The upturned plastic pail/bucket is a simple idea, but also think through things like bird roosting (which will want to be discouraged) and how to periodically clean the protective structure.

Trimble for example deploy an optional clear Perspex dome on some of their Zephyr antennas for this reason.

This is probably a good idea. Use the IP67 of RS2 as the second line of defence for a perpetual installation. It doesn’t really have to be clear though. I would go for the nondescript white.

RS2 is the only one with a built-in cellular modem, so it will be the most simple to set up. Also with RS2 you get multi-band corrections, which will be of great benefit to any multi-band rovers that are used.

But if economy is the deciding factor, then a single-band Reach M+ with Tallysman TW3710 is a pretty good combo. The antenna can be out in the weather 24/7 and the M+ can be connected by a length of coax cable and live inside an enclosure or building. Some extra hardware will be needed to make the cellular connection though.

Thanks for all the replies. The place where I would like to install the base station has a reliable high speed internet connection and reliable power so I dont know if the cell modem would help me (other than if I ever want to take it off the roof and use it as a rover). I like the idea of the M+ having just the antenna outside with the remainder of the hardware being inside. That being said, I REALLY like the idea of a multi-band antenna. I wonder if Emlid is planning to update the M+ to be multi-band in the future. If not, I wonder if I can make an enclosure that is not air tight (to allow ventilation) but will keep the weather/elements/nesting animals out. I did some research on polycarbonate domes last night. If I built an aluminum/metal base, will that affect the signal (as long as all the aspects of the base are kept below the mounting point of the antenna).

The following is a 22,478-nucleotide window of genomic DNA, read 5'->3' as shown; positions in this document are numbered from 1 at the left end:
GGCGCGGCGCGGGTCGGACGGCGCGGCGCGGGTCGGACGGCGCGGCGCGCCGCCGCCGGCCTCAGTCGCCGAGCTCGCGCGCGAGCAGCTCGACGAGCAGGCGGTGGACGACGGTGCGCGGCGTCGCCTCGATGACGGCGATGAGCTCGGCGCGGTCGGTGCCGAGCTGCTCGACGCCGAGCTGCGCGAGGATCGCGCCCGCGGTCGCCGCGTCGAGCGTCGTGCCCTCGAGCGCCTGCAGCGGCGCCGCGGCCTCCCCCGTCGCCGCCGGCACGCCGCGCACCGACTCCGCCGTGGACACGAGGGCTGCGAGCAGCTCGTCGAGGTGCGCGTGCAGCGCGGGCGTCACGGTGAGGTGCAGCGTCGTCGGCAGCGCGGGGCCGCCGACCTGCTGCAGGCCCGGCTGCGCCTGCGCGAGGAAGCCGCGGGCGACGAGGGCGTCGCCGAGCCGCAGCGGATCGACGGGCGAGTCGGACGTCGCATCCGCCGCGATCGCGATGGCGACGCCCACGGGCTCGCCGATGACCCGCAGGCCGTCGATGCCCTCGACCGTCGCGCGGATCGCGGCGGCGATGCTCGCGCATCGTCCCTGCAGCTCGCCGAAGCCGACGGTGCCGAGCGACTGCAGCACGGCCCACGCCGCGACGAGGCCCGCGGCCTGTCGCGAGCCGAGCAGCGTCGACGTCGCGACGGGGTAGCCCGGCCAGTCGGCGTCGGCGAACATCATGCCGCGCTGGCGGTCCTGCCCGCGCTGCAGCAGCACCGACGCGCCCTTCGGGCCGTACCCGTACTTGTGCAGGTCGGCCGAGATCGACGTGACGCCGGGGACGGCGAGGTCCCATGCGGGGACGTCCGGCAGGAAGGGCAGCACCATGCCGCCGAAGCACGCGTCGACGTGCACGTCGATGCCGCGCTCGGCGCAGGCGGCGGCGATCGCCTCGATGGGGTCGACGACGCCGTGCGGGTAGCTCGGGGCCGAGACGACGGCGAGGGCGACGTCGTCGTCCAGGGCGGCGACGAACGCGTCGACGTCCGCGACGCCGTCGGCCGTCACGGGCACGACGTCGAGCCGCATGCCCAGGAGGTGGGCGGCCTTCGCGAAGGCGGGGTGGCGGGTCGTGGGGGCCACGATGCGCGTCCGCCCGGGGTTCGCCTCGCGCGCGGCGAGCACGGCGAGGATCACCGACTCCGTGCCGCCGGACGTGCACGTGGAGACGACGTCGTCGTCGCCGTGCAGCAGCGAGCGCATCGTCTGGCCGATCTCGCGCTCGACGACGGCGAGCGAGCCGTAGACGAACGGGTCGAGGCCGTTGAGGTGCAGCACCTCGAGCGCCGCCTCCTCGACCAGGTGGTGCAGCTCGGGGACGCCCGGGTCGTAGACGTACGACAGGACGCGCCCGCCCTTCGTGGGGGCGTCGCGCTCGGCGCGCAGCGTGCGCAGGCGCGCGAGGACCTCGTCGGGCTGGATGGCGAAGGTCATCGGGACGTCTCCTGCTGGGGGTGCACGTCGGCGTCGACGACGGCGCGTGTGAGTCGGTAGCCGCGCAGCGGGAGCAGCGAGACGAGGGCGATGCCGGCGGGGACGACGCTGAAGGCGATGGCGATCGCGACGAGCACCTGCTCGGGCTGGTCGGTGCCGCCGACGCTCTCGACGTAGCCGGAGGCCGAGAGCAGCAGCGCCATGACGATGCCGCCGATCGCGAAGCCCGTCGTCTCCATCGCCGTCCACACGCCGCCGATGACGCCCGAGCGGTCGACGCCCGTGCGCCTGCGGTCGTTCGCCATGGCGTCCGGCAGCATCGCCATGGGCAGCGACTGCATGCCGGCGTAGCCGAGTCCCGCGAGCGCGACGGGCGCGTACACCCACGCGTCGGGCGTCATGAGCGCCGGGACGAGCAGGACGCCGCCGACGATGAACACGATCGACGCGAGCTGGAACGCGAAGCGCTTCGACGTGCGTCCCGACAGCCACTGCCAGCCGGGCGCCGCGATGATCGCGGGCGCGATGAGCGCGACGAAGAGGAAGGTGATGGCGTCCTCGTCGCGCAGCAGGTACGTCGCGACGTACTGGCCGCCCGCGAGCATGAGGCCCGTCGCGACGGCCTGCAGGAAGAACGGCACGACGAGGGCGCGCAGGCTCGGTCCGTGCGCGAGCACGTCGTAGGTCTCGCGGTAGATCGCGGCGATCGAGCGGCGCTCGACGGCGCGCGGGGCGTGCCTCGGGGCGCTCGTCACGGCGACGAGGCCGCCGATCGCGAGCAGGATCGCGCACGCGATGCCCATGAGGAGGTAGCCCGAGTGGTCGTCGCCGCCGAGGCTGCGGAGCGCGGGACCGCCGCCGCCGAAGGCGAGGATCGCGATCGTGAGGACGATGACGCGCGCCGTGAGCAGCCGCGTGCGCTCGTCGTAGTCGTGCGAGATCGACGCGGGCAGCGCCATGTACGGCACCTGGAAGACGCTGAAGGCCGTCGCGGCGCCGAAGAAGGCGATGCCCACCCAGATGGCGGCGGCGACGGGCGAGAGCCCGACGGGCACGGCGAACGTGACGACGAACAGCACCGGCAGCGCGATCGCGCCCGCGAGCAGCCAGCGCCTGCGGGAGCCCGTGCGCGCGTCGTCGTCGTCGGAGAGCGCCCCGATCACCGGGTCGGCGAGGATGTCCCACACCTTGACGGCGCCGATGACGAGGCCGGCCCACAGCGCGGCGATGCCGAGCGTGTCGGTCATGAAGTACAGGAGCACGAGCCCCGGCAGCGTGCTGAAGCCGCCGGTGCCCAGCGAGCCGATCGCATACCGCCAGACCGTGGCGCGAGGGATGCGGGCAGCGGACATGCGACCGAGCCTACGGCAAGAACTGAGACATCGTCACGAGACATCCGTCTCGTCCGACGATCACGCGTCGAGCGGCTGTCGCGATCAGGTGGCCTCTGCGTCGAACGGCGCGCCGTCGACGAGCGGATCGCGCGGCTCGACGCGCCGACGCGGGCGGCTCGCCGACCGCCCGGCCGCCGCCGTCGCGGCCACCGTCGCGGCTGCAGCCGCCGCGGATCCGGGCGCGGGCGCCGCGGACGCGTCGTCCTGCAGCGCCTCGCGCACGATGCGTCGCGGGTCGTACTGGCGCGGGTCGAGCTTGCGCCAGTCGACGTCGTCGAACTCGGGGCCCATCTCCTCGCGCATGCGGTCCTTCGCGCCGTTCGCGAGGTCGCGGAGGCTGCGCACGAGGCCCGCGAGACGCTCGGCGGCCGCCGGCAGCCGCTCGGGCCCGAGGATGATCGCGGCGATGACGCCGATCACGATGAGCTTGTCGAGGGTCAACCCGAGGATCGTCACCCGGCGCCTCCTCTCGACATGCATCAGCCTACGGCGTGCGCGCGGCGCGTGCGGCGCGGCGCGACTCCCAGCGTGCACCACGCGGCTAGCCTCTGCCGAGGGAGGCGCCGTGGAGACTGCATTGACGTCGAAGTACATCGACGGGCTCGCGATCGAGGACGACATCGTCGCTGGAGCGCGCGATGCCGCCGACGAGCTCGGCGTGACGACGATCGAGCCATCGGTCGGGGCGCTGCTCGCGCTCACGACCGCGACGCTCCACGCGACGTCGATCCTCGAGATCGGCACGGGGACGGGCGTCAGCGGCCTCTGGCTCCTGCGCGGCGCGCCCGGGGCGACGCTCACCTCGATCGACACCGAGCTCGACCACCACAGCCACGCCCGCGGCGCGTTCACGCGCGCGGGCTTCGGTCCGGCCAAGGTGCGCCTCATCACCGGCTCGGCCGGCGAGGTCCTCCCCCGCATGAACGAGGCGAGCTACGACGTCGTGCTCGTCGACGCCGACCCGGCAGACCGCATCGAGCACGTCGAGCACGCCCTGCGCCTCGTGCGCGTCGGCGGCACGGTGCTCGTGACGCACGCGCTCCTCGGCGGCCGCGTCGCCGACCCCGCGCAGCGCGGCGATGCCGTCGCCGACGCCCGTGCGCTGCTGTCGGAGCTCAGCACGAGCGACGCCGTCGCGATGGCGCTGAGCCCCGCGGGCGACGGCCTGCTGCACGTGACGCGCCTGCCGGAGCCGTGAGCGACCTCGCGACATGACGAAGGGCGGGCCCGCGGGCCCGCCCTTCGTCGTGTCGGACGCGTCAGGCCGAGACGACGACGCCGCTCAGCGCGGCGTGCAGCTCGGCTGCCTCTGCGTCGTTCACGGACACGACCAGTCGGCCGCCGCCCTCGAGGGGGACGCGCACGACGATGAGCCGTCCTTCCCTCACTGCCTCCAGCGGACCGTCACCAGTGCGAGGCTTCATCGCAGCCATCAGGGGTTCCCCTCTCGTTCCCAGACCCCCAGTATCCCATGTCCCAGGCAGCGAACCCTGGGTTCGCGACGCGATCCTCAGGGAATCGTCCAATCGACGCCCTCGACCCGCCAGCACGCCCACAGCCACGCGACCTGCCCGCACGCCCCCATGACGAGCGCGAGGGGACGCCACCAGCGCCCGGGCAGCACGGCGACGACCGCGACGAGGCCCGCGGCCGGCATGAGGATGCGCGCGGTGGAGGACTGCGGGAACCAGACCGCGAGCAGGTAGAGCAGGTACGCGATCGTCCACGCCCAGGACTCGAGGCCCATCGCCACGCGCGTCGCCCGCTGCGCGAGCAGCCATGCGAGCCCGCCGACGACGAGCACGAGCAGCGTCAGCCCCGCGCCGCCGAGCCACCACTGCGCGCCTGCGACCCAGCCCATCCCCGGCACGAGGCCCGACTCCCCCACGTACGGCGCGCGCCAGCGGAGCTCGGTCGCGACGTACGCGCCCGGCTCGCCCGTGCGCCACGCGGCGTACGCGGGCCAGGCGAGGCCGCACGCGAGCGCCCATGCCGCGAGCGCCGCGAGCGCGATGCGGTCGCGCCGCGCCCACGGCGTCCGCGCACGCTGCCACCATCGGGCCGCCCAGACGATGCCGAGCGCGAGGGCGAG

1 Like

Good question , because this is where I want to put one RS2 . The seagulls are up there already waiting for it :smile:

2 Likes

Personally I’d avoid any alloy/metal in the base that is horizontal, especially so if it would extend beyond the periphery of the GNSS antenna.

Try and restrict the use of metal to the vertical elements like the pole/support, to reduce the risk of adversely affecting satellite reception from any reflection, scatter from a metallic element here.

Ideally anything sited above the screw base should be non-metallic/plastic and of course this is essential over the reception antenna. Ideally a hemisphere/dome shaped opaque plastic element would work best here to discourage bird roosting and also aid in natural cleaning from any bird and other atmospheric errr deposits, and keep the rain etc running off.

Seems only natural. Time will tell. ; )

Bird spikes.

1 Like

If you’re intending to serve corrections to other 3rd party Ag receivers then the RS2 is your only option in the Emlid stable. Trying to use any other Emlid product will result in a base that will serve only L1 corrections and from past experience this won’t work with the likes of Topcon or Trimble etc receivers you typically find in Ag.

1 Like

If you have a high percentage of clear sky view in the area your working in, the RS would be just fine.

This topic was automatically closed 100 days after the last reply. New replies are no longer allowed.